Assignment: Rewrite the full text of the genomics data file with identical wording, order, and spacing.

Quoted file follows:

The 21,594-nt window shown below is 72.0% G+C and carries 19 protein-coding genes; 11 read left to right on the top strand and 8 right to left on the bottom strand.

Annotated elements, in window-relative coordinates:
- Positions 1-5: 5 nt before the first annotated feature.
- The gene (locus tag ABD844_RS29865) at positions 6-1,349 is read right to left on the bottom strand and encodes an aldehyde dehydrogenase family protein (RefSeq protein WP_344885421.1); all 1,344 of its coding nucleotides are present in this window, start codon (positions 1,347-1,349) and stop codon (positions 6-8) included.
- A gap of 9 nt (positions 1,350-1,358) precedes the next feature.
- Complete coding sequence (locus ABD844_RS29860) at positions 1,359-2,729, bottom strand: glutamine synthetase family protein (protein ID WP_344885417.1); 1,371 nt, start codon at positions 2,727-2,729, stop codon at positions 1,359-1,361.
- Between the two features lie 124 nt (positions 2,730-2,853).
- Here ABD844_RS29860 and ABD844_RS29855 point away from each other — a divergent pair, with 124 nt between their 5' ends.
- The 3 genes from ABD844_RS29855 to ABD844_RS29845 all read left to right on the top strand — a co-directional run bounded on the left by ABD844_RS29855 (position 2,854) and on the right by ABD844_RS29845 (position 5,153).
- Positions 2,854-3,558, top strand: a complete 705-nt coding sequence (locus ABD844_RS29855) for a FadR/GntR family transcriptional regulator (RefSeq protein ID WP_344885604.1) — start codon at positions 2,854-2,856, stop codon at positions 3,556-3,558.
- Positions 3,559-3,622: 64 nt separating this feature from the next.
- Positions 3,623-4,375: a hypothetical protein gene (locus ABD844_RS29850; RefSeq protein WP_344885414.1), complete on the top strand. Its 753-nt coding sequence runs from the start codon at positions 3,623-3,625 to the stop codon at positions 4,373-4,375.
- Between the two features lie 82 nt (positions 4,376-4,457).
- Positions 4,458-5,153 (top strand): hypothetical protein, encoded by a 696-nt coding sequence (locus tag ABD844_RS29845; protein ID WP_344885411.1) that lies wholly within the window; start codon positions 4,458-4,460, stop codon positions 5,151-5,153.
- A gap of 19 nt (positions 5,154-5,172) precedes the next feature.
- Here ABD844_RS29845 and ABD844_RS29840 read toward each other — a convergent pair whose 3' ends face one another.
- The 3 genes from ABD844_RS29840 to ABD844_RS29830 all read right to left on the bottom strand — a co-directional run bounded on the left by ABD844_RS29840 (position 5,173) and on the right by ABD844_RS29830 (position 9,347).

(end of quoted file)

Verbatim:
The 21,594-nt window shown below is 72.0% G+C and carries 19 protein-coding genes; 11 read left to right on the top strand and 8 right to left on the bottom strand.

Annotated elements, in window-relative coordinates:
- Positions 1-5: 5 nt before the first annotated feature.
- The gene (locus tag ABD844_RS29865) at positions 6-1,349 is read right to left on the bottom strand and encodes an aldehyde dehydrogenase family protein (RefSeq protein WP_344885421.1); all 1,344 of its coding nucleotides are present in this window, start codon (positions 1,347-1,349) and stop codon (positions 6-8) included.
- A gap of 9 nt (positions 1,350-1,358) precedes the next feature.
- Complete coding sequence (locus ABD844_RS29860) at positions 1,359-2,729, bottom strand: glutamine synthetase family protein (protein ID WP_344885417.1); 1,371 nt, start codon at positions 2,727-2,729, stop codon at positions 1,359-1,361.
- Between the two features lie 124 nt (positions 2,730-2,853).
- Here ABD844_RS29860 and ABD844_RS29855 point away from each other — a divergent pair, with 124 nt between their 5' ends.
- The 3 genes from ABD844_RS29855 to ABD844_RS29845 all read left to right on the top strand — a co-directional run bounded on the left by ABD844_RS29855 (position 2,854) and on the right by ABD844_RS29845 (position 5,153).
- Positions 2,854-3,558, top strand: a complete 705-nt coding sequence (locus ABD844_RS29855) for a FadR/GntR family transcriptional regulator (RefSeq protein ID WP_344885604.1) — start codon at positions 2,854-2,856, stop codon at positions 3,556-3,558.
- Positions 3,559-3,622: 64 nt separating this feature from the next.
- Positions 3,623-4,375: a hypothetical protein gene (locus ABD844_RS29850; RefSeq protein WP_344885414.1), complete on the top strand. Its 753-nt coding sequence runs from the start codon at positions 3,623-3,625 to the stop codon at positions 4,373-4,375.
- Between the two features lie 82 nt (positions 4,376-4,457).
- Positions 4,458-5,153 (top strand): hypothetical protein, encoded by a 696-nt coding sequence (locus tag ABD844_RS29845; protein ID WP_344885411.1) that lies wholly within the window; start codon positions 4,458-4,460, stop codon positions 5,151-5,153.
- A gap of 19 nt (positions 5,154-5,172) precedes the next feature.
- Here ABD844_RS29845 and ABD844_RS29840 read toward each other — a convergent pair whose 3' ends face one another.
- The 3 genes from ABD844_RS29840 to ABD844_RS29830 all read right to left on the bottom strand — a co-directional run bounded on the left by ABD844_RS29840 (position 5,173) and on the right by ABD844_RS29830 (position 9,347).